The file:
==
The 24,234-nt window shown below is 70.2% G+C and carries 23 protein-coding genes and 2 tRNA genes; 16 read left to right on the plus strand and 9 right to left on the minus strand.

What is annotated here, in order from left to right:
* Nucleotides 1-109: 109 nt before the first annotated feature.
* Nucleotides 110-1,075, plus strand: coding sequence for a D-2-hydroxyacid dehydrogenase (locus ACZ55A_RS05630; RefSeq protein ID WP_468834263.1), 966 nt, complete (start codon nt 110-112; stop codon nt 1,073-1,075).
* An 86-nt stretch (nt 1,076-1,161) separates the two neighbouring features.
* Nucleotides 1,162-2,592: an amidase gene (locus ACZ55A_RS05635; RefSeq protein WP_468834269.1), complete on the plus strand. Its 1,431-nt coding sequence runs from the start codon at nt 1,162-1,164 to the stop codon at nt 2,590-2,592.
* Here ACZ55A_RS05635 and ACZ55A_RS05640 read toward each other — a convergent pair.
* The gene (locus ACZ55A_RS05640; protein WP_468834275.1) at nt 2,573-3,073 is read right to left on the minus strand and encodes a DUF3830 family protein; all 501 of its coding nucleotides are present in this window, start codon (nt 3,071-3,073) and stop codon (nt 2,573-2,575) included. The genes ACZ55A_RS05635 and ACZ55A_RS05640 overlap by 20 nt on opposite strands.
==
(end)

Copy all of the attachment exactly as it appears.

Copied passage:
The 24,234-nt window shown below is 70.2% G+C and carries 23 protein-coding genes and 2 tRNA genes; 16 read left to right on the plus strand and 9 right to left on the minus strand.

What is annotated here, in order from left to right:
* Nucleotides 1-109: 109 nt before the first annotated feature.
* Nucleotides 110-1,075, plus strand: coding sequence for a D-2-hydroxyacid dehydrogenase (locus ACZ55A_RS05630; RefSeq protein ID WP_468834263.1), 966 nt, complete (start codon nt 110-112; stop codon nt 1,073-1,075).
* An 86-nt stretch (nt 1,076-1,161) separates the two neighbouring features.
* Nucleotides 1,162-2,592: an amidase gene (locus ACZ55A_RS05635; RefSeq protein WP_468834269.1), complete on the plus strand. Its 1,431-nt coding sequence runs from the start codon at nt 1,162-1,164 to the stop codon at nt 2,590-2,592.
* Here ACZ55A_RS05635 and ACZ55A_RS05640 read toward each other — a convergent pair.
* The gene (locus ACZ55A_RS05640; protein WP_468834275.1) at nt 2,573-3,073 is read right to left on the minus strand and encodes a DUF3830 family protein; all 501 of its coding nucleotides are present in this window, start codon (nt 3,071-3,073) and stop codon (nt 2,573-2,575) included. The genes ACZ55A_RS05635 and ACZ55A_RS05640 overlap by 20 nt on opposite strands.